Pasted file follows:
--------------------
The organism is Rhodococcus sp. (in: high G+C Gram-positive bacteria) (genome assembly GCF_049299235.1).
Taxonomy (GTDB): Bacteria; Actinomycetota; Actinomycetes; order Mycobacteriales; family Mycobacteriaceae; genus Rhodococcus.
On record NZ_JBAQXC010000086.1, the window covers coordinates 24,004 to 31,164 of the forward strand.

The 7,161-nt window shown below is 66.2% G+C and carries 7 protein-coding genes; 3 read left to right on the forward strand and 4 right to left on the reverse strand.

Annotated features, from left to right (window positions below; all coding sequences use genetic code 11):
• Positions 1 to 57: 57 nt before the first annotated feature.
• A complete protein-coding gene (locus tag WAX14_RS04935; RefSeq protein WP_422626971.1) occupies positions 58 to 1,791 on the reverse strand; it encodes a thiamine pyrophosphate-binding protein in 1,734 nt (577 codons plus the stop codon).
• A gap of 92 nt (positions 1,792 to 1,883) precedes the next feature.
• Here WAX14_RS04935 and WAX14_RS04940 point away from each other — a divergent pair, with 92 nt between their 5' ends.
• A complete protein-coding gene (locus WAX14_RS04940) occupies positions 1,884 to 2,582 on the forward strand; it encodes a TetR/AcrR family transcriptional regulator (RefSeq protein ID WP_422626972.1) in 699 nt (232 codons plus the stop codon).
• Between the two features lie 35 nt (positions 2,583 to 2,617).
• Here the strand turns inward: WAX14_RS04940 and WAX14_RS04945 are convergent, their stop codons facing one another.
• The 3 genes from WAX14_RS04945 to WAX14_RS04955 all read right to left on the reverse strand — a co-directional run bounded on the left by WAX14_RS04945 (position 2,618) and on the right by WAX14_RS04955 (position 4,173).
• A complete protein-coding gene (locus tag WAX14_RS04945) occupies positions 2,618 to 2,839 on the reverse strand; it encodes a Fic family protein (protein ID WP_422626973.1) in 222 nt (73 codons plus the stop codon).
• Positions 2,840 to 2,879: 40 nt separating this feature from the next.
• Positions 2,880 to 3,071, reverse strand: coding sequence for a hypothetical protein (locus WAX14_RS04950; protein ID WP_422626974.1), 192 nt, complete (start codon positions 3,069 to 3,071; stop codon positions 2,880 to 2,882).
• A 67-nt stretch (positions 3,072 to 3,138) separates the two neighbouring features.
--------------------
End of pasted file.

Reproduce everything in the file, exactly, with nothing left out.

The organism is Rhodococcus sp. (in: high G+C Gram-positive bacteria) (genome assembly GCF_049299235.1).
Taxonomy (GTDB): Bacteria; Actinomycetota; Actinomycetes; order Mycobacteriales; family Mycobacteriaceae; genus Rhodococcus.
On record NZ_JBAQXC010000086.1, the window covers coordinates 24,004 to 31,164 of the forward strand.

The 7,161-nt window shown below is 66.2% G+C and carries 7 protein-coding genes; 3 read left to right on the forward strand and 4 right to left on the reverse strand.

Annotated features, from left to right (window positions below; all coding sequences use genetic code 11):
• Positions 1 to 57: 57 nt before the first annotated feature.
• A complete protein-coding gene (locus tag WAX14_RS04935; RefSeq protein WP_422626971.1) occupies positions 58 to 1,791 on the reverse strand; it encodes a thiamine pyrophosphate-binding protein in 1,734 nt (577 codons plus the stop codon).
• A gap of 92 nt (positions 1,792 to 1,883) precedes the next feature.
• Here WAX14_RS04935 and WAX14_RS04940 point away from each other — a divergent pair, with 92 nt between their 5' ends.
• A complete protein-coding gene (locus WAX14_RS04940) occupies positions 1,884 to 2,582 on the forward strand; it encodes a TetR/AcrR family transcriptional regulator (RefSeq protein ID WP_422626972.1) in 699 nt (232 codons plus the stop codon).
• Between the two features lie 35 nt (positions 2,583 to 2,617).
• Here the strand turns inward: WAX14_RS04940 and WAX14_RS04945 are convergent, their stop codons facing one another.
• The 3 genes from WAX14_RS04945 to WAX14_RS04955 all read right to left on the reverse strand — a co-directional run bounded on the left by WAX14_RS04945 (position 2,618) and on the right by WAX14_RS04955 (position 4,173).
• A complete protein-coding gene (locus tag WAX14_RS04945) occupies positions 2,618 to 2,839 on the reverse strand; it encodes a Fic family protein (protein ID WP_422626973.1) in 222 nt (73 codons plus the stop codon).
• Positions 2,840 to 2,879: 40 nt separating this feature from the next.
• Positions 2,880 to 3,071, reverse strand: coding sequence for a hypothetical protein (locus WAX14_RS04950; protein ID WP_422626974.1), 192 nt, complete (start codon positions 3,069 to 3,071; stop codon positions 2,880 to 2,882).
• A 67-nt stretch (positions 3,072 to 3,138) separates the two neighbouring features.